In any event, Chiari cases are rarely resolved in pre-suit. A claimant is generally left, with only one potential recourse; which is filing a lawsuit. In our experience, Chiari cases are heavily laden with expert testimony. Therefore, we often retain a radiologist, neurosurgeon, and epidemiologist to illustrate the significance of this type of injury and to show that our client most likely would not have presented with such symptoms had there been no traumatic event. Symptomatic Chiari is a very serious condition that often will not resolve itself without surgical intervention. This often means a patient enduring a craniotomy. A craniotomy is an extremely invasive procedure with a number of associated risks. Due to the long term prognosis of individuals with symptomatic Chiari, we must account for the need for potential future surgical intervention.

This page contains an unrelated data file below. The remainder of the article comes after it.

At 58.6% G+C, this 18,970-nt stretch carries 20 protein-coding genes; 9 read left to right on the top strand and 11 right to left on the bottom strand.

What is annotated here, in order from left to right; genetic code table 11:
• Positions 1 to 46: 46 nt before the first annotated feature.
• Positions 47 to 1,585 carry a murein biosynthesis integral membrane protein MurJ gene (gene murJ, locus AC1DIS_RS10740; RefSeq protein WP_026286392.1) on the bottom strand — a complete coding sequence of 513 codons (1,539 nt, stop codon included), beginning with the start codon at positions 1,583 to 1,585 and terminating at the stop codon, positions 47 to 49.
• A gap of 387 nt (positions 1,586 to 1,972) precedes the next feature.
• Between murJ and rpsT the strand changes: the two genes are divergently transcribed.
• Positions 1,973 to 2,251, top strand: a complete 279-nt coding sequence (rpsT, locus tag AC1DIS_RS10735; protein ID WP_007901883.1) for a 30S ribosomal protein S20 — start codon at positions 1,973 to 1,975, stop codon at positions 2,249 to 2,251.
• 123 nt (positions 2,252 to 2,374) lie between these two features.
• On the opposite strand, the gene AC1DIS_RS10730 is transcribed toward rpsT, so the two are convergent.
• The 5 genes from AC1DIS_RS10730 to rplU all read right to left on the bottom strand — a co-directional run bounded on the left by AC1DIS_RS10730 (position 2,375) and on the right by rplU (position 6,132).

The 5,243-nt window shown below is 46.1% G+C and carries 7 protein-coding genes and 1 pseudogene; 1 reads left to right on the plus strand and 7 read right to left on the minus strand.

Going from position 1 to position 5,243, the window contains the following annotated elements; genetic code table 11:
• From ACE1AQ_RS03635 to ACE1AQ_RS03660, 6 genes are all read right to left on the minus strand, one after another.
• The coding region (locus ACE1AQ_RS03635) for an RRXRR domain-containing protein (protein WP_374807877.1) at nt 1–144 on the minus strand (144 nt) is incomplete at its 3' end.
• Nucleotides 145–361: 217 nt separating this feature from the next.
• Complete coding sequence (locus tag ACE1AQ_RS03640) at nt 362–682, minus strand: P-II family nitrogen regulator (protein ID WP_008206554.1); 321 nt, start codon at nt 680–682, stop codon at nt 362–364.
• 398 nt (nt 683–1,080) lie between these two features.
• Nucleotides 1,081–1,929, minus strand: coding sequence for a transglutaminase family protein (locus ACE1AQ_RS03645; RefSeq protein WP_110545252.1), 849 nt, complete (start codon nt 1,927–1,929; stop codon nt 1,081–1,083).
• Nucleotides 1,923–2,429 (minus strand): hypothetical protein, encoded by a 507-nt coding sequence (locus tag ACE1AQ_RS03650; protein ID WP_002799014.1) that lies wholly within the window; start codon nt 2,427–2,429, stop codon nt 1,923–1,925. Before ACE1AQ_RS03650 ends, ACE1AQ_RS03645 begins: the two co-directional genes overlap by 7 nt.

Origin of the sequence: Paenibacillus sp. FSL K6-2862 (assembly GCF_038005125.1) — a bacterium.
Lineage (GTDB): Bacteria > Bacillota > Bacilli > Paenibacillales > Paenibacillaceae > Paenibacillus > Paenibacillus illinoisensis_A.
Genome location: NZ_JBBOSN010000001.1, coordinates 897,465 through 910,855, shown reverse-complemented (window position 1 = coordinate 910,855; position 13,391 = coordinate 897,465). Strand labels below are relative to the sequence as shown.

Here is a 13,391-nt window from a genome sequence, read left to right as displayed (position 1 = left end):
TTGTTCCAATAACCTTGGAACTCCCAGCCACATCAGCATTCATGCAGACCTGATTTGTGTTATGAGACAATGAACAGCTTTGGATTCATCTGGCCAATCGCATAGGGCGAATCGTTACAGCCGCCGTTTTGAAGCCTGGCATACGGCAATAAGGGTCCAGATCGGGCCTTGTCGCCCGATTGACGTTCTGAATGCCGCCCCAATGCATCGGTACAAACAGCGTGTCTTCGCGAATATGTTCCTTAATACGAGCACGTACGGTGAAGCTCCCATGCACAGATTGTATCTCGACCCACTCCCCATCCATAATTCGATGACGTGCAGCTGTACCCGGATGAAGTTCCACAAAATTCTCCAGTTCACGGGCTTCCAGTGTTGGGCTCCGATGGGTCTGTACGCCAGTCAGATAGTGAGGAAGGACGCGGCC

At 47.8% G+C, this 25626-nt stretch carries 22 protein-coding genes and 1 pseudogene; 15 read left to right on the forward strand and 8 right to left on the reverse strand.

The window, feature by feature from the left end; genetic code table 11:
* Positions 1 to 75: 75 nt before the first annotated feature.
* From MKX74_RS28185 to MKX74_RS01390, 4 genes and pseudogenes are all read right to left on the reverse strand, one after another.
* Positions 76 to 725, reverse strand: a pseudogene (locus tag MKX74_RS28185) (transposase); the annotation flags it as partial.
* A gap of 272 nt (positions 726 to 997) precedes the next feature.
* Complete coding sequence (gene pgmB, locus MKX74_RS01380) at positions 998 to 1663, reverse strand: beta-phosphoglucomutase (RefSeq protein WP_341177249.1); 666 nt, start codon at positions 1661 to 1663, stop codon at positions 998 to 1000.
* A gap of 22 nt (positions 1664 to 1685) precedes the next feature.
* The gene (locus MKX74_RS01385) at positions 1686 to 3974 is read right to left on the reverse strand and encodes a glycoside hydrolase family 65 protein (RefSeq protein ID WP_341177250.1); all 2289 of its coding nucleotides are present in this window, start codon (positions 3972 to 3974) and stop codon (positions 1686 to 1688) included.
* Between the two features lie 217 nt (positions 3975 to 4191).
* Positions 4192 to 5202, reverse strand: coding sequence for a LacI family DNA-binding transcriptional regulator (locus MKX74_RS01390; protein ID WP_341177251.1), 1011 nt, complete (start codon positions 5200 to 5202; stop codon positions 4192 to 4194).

What is a Chiari Malformation?
Chiari malformation is a condition that causes brain tissue to settle into the spinal canal. It develops where your skull and neck (cervical spine) come together; when part of the skull is either too small or misshapen, part of the brain can settle into the foramen magnum. The foramen magnum is a large opening at the bottom of your skull. Nerves from the brain go through it and into the spinal canal, joining the spinal cord.
The brain shouldn't press through the foramen magnum; there should only be nerves in there. If the brain does press into the foramen magnum, that's a Chiari malformation.